Swiss banking giant Credit Suisse said om Monday that it has reached a deal with German authorities to end a tax evasion probe, and that it would pay €150 million ($205 million) to settle the case.

"/> Swiss banking giant Credit Suisse said om Monday that it has reached a deal with German authorities to end a tax evasion probe, and that it would pay €150 million ($205 million) to settle the case.

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CREDIT SUISSE

Credit Suisse to pay to end German tax probe

Swiss banking giant Credit Suisse said om Monday that it has reached a deal with German authorities to end a tax evasion probe, and that it would pay €150 million ($205 million) to settle the case.

Credit Suisse to pay to end German tax probe
Giorgia Xenakis

“Credit Suisse group and the Public Prosecutor’s Office in Düsseldorf have reached an agreement regarding the proceedings against Credit Suisse employees,” said the bank in a statement.

“The entire proceedings are to be resolved,” it added.

The bank said the settlement meant that “a complex and prolonged legal dispute has been avoided.”

In addition, the deal provides “legal certainty.”

In 2010, the Düsseldorf prosecutor’s office raided branches of Switzerland’s second biggest bank in 13 German cities as part a probe of 1,100 clients and bank staff suspected of hiding funds from tax officials.

The raid came after officials in the German state of North Rhine-Westphalia bought a computer disc for a reported €2.5 million ($3.2 million) with information on wealthy Germans linked to the investigation.

They were urged to come forward of their own accord to avoid prosecution, and some 12,000 had done so by late March 2010.

A spokesman for Düsseldorf prosecutors told AFP at the time that “the Credit Suisse clients have investments a total of around €1.2 billion.”

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CREDIT SUISSE

Probe unearths second spying case at Credit Suisse

An internal Credit Suisse probe confirmed Monday that a second executive had been spied on, following earlier revelations that the bank's former head of wealth management was tailed by private investigators.

Probe unearths second spying case at Credit Suisse
Photo: Depositphotos

But Switzerland's number two bank maintained that just one senior leader, who has since been forced out, was entirely to blame for both incidents and that rest of the top brass had not been aware of the activities.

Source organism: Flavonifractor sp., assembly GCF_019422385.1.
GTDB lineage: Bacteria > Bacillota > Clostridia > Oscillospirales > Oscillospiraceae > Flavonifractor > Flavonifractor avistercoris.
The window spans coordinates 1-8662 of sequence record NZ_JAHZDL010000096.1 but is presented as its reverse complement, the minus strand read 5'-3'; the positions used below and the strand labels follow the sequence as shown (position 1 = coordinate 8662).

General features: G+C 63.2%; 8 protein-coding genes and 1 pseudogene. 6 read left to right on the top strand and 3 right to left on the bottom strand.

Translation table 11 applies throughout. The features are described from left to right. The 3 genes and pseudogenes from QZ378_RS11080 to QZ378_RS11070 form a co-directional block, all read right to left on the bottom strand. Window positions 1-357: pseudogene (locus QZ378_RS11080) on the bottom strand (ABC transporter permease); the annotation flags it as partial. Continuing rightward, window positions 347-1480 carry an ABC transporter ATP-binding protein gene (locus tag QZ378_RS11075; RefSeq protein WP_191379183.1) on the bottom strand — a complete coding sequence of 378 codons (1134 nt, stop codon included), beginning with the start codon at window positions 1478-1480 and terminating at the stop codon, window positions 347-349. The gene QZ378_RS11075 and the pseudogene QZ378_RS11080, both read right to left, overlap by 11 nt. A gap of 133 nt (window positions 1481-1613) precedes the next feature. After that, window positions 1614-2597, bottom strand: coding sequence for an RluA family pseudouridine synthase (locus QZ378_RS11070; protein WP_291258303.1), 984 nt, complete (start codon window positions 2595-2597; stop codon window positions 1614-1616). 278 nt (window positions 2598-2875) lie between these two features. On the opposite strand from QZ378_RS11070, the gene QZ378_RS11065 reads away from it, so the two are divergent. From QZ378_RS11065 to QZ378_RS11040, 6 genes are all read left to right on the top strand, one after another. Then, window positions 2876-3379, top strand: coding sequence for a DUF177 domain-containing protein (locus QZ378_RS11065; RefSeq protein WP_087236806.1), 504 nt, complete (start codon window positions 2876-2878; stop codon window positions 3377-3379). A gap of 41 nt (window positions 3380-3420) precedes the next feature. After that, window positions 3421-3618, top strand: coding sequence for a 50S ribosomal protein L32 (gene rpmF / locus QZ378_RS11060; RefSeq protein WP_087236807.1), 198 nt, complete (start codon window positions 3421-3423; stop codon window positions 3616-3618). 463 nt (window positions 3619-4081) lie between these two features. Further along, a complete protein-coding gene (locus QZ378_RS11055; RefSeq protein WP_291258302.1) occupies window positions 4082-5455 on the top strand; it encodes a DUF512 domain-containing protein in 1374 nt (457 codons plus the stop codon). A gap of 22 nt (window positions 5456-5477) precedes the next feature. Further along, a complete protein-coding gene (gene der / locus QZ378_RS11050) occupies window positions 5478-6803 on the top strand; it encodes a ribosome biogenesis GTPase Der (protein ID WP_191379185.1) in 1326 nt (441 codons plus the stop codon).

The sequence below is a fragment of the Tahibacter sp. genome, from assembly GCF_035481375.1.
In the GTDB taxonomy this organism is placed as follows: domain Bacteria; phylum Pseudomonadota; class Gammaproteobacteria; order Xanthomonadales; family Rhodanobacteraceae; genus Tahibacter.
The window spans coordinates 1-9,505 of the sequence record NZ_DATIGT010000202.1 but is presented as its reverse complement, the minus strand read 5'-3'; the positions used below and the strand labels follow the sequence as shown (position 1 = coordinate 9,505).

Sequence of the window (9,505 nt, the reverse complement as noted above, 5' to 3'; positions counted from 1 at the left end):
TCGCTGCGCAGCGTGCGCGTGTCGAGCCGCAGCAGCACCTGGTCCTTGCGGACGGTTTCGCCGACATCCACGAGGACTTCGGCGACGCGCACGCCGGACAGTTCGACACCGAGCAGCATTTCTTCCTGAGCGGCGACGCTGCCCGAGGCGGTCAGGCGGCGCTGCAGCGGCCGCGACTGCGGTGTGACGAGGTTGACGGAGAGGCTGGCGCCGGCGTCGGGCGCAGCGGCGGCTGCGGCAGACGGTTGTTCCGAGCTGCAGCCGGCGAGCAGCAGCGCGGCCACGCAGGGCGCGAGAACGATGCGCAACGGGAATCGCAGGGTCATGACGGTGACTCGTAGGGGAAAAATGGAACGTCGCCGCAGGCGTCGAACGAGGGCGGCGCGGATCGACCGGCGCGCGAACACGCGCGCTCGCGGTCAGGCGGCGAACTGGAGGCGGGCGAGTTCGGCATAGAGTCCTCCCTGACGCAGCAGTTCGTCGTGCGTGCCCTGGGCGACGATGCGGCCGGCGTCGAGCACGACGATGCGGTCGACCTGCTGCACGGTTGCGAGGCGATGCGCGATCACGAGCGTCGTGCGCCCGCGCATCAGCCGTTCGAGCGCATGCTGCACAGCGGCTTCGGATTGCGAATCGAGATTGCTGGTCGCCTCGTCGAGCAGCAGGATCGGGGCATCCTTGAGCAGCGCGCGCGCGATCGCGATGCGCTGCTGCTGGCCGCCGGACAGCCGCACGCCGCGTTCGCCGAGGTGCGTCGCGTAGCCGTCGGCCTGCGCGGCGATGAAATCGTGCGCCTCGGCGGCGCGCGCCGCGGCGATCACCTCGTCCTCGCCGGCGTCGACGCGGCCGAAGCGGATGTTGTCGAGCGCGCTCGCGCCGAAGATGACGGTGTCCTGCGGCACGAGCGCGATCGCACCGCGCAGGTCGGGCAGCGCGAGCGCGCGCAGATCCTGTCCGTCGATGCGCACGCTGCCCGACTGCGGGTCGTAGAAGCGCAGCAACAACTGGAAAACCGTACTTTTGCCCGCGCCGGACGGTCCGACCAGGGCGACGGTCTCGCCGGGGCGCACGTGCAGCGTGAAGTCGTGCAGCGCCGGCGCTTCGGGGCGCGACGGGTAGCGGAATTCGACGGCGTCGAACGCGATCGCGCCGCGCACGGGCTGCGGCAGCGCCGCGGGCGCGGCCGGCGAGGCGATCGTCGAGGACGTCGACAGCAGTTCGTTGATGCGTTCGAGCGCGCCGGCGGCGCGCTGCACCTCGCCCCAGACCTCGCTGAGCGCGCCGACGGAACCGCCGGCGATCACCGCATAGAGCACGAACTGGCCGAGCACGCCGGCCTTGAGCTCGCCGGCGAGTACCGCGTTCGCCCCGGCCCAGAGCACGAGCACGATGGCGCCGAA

Releasing the investigation conducted by the Homburger law firm, Credit Suisse said that “it has been confirmed that Peter Goerke, who was a Member of the Executive Board at the time, was placed under observation by a third-party firm on behalf of Credit Suisse for a period of several days in February 2019.”

The probe was launched following media reports last week that spying at Credit Suisse ran deeper than one case.

The banking giant was shaken by the discovery last September that surveillance had been ordered on star banker and former wealth management chief Iqbal Khan.

READ: Credit Suisse boss resigns following spying scandal

Kahn was tailed after he jumped ship to competitor UBS, sparking fears he was preparing to poach employees and clients.

That revelation came after Khan confronted the private investigators tailing him, leading to a fight in the heart of Zurich. Khan pressed charges.

An initial investigation by Homburger blamed former chief operating officer Pierre-Olivier Bouee, who stepped down, but found no indication chief executive Tidjane Thiam was involved.

The probe results released Monday echoed those findings, concluding that Bouee “issued the mandate to have Peter Goerke put under observation.”

“As was the case with Iqbal Khan, this observation was carried out via an intermediary,” it said, stressing that Bouee “did not respond truthfully” during the initial investigation “when asked about any additional observations and did not disclose the observation of Peter Goerke.”

The new investigation also did not find indications that Thiam or others in the board or management “had any knowledge of the observation of Peter Goerke until media reported on it,” the statement said.

“The Board of Directors considers the observation of Peter Goerke to be unacceptable and completely inappropriate” it said, adding that it had issued an apology to Goerke.

It added that “safeguards” were already in place to avoid future similar misconduct. Switzerland's market watchdog FINMA meanwhile said last week that it was “appointing an independent auditor to investigate Credit Suisse in the context of observation activities.”

“This investigator will clarify the relevant corporate governance questions, particularly in relation to the observation activities,” a statement said Friday.

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